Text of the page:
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Topher Hunt

2011-01-20
Sanskrit and Ancient India

Strange but true bedfellows:


Linking Eastern and Western psychology in Kakar's The Analyst and the Mystic

Sudhir Kakar's The Analyst and the Mystic is an incredible exploration of the psychological and

psychoanalytic dimensions of religion and mysticism in India. It organizes Kakar's observations and

reflections around three broad insights: 1) mystical experiences may be understood using a

psychoanalytic lens; 2) many techniques in Indian contemplative practice may be seen as tools for

psychological growth and healing; and 3) the guru serves a healing role which in many ways reflects

the functions of the psychoanalyst in the West.

Many have attempted to psychoanalyze religion and spirituality. Kakar maintains that this is

reasonable when we leave behind the Western bias to pathologize the non-rational. Freud's legacy

regarding religion, highly compatible with our Western rationalist tendency, is the stubborn view that

“gods have clay feet” and that all longing for mystical union is an infantile reactive defense against the

harsh realities of an isolating and fragmented world (59). In contrast, Kakar clarifies from the start his

opinion that the analyst should approach mysticism with the same “empathy, respect, and a sense of the

complexity and wonder of human life” that they extend to their patients (ix). His role throughout the

book is to interpret mystical experience, without reducing it nor absolutizing the psychoanalytic

perspective. This distinction produces a running tension between the mystical and the pathological.

Clearly, some spiritual-like experiences are regressive and unhealthy. Kakar cites as example

Ramakrishna's “period of insanity” when “nightmarish visions” plagued him and produced worrisome

bodily and behavioral effects (21). However, Kakar leverages Freud's criterion of pathology, namely
loss of “the capacity to love and work”, to conclude that the mystic is on the whole “master of his

madness and of his reason alike” (3).

Contemplative practice can be seen as a set of tools for healing and growing the psyche in ways

similar to the effects of psychoanalysis. Religious ritual bhavas are described as “psychic looseners”

that “jar the soul out of the narcissistic sheath” (18). Kakar quotes Ramakrishna describing a vision he

received in which the bodily chakras are opened one by one in sequence, and discusses this as a

metaphor for the process of “heutroscopic depersonalization” by which one's sense of self is relaxed to

expand beyond the normal ego boundary (22). He highlights various contemplative approaches which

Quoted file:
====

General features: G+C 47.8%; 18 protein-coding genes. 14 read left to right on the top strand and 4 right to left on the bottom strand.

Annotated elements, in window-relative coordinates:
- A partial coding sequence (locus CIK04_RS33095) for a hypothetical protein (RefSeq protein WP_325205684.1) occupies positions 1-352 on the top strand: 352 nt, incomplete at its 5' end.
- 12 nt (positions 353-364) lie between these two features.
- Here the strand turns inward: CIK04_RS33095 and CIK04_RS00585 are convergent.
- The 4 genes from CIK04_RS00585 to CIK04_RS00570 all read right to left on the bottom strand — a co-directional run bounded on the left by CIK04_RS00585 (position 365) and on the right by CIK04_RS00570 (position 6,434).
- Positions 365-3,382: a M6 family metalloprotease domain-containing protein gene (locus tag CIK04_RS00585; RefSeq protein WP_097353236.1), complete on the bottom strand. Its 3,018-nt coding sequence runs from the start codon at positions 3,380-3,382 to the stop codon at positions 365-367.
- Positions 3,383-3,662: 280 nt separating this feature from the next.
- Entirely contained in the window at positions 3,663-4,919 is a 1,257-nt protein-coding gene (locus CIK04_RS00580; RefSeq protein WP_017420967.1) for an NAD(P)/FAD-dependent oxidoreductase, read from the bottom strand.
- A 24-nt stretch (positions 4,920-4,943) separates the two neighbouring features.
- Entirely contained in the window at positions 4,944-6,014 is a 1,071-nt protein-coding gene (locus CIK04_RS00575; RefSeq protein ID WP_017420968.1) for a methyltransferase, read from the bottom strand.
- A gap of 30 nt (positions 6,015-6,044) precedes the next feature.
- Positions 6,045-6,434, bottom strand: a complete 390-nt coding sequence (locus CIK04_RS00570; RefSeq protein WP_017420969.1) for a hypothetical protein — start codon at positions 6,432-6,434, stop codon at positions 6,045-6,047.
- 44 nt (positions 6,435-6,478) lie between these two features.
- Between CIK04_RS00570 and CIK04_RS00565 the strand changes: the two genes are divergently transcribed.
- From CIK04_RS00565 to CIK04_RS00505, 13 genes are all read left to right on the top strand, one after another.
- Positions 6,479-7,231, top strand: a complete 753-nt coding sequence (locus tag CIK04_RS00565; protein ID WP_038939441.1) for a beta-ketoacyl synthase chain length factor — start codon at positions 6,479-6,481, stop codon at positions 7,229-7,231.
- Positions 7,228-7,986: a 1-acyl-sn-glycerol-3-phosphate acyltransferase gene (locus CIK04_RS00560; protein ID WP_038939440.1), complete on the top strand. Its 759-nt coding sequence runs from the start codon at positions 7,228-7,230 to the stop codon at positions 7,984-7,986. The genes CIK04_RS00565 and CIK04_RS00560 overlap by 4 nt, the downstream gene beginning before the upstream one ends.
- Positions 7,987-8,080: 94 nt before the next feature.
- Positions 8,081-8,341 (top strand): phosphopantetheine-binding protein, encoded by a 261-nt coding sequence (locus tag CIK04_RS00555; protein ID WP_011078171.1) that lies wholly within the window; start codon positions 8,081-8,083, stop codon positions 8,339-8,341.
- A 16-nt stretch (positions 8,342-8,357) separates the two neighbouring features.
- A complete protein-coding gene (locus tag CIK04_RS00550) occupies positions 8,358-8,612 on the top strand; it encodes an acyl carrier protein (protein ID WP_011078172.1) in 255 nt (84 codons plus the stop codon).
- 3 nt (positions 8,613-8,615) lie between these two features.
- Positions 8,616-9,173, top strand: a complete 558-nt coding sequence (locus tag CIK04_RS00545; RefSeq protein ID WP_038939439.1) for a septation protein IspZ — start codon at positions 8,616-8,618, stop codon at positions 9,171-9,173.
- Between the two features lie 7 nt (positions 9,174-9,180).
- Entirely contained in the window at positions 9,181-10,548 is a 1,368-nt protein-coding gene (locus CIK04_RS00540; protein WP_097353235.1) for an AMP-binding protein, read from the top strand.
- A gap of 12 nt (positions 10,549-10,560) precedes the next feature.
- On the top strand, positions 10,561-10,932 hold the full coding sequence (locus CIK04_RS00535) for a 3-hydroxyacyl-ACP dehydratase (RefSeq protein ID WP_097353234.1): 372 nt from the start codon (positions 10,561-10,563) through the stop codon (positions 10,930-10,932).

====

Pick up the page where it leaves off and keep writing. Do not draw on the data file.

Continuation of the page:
take different roles towards the Divine – seeing It as a lover, as a friend, as a parent, or even as a child

– and suggests that that these approaches may heal psychic wounds in the contemplative's worldly

relationships with that form of Other. In addition, Kakar notes that Ramakrishna's theme of accepting

the other gender into himself is remarkably compatible with self psychology's priority on integrating

multiple identities into the self sense. He also (appropriately) takes the flip side: from a Brahman's

perspective, psychoanalysis is effectively a form of “rational meditation” – the Western secular

counterpart to contemplative practice (63).

The guru as healer, serves functions for his visitors and disciples similar to that of the Western

psychoanalyst. The guru-disciple relationship in particular seems to be a mix of parent-child

relationship and therapist-client relationship. The importance of intimacy and surrender of the disciple

to the guru creates (and then requires) a dynamic of strong bond, devotion, and responsibility from each

member. Kakar describes the centrality of looking and being looked at (exemplified in the pilgrim's

darshan), and Ramakrishna's famous empathic silent listening, as indicators of the profound emotional

tie which is formed with gurus. Indeed, Kakar points out that this tie can be observed to have healing
effects deeper and more long-lasting than those which psychoanalysis can reliably achieve.

Kakar weaves together his psychoanalytic insights, a deep respect for the validity of religion

and mysticism, and a willingness to grapple with cultural and social-structural differences between the

East and West. The resulting synthesis introduces such compound concepts as “analytic ritual”, or the

consistent structure, reminiscent to the regularity of religious ritual, required for a patient to trust the

analyst (67). His eloquent, clear, unpretentious, focused writing makes his integration of Eastern and

Western insights an enjoyable and accessible read.

Kakar's take-home point is foreshadowed in his introductory comment that ecstatic mysticism

has remarkable similarities to his previous topic of study, the psychology of erotic love. The

psychological mechanics of mystical experience can be understood through the lens of psychoanalysis

– which, if used correctly, requires that analysts have more respect for the deeply intense, deeply valid

state experiences of a mystic. Kakar demands a different “quality in attitude” towards the religious and

the mystical (68). While psychoanalysis and mysticism may make strange bedfellows, they have a

surprising amount in common in terms of form and function.